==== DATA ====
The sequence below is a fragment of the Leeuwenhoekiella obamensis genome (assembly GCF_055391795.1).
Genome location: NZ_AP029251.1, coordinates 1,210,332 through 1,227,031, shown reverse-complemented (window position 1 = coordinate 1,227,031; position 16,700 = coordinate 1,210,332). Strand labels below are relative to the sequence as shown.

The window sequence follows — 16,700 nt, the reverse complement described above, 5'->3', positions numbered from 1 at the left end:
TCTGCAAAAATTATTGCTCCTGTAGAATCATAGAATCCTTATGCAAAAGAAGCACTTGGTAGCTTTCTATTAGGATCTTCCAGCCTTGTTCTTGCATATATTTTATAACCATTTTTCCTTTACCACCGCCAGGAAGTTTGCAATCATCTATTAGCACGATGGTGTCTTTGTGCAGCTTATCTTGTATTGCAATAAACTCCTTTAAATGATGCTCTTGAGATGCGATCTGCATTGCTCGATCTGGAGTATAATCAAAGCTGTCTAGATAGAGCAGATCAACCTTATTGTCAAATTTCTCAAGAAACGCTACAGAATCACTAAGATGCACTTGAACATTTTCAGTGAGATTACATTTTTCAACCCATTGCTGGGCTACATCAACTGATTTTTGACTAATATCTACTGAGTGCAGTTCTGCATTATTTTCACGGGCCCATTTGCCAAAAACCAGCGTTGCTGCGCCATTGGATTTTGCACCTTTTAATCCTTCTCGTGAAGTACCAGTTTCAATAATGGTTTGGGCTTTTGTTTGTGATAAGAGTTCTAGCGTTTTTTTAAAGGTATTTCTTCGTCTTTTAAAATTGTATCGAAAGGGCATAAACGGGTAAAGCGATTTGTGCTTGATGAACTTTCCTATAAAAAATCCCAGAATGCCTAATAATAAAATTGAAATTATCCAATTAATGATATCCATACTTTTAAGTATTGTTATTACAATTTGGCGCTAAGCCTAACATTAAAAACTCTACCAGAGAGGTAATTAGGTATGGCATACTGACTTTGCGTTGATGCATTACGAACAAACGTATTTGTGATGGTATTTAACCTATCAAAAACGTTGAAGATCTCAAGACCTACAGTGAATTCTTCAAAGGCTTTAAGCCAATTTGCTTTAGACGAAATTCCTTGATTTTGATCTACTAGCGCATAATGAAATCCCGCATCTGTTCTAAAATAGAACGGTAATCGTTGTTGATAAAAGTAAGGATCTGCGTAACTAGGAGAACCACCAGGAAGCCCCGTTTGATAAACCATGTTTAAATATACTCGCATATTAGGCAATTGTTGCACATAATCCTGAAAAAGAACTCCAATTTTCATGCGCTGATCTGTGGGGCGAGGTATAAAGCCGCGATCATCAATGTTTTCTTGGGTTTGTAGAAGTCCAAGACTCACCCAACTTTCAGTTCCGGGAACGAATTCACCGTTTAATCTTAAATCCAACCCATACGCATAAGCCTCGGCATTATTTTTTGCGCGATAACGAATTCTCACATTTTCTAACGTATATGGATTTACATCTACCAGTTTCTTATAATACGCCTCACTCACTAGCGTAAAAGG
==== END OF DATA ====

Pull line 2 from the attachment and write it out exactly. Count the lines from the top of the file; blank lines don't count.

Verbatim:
Genome location: NZ_AP029251.1, coordinates 1,210,332 through 1,227,031, shown reverse-complemented (window position 1 = coordinate 1,227,031; position 16,700 = coordinate 1,210,332). Strand labels below are relative to the sequence as shown.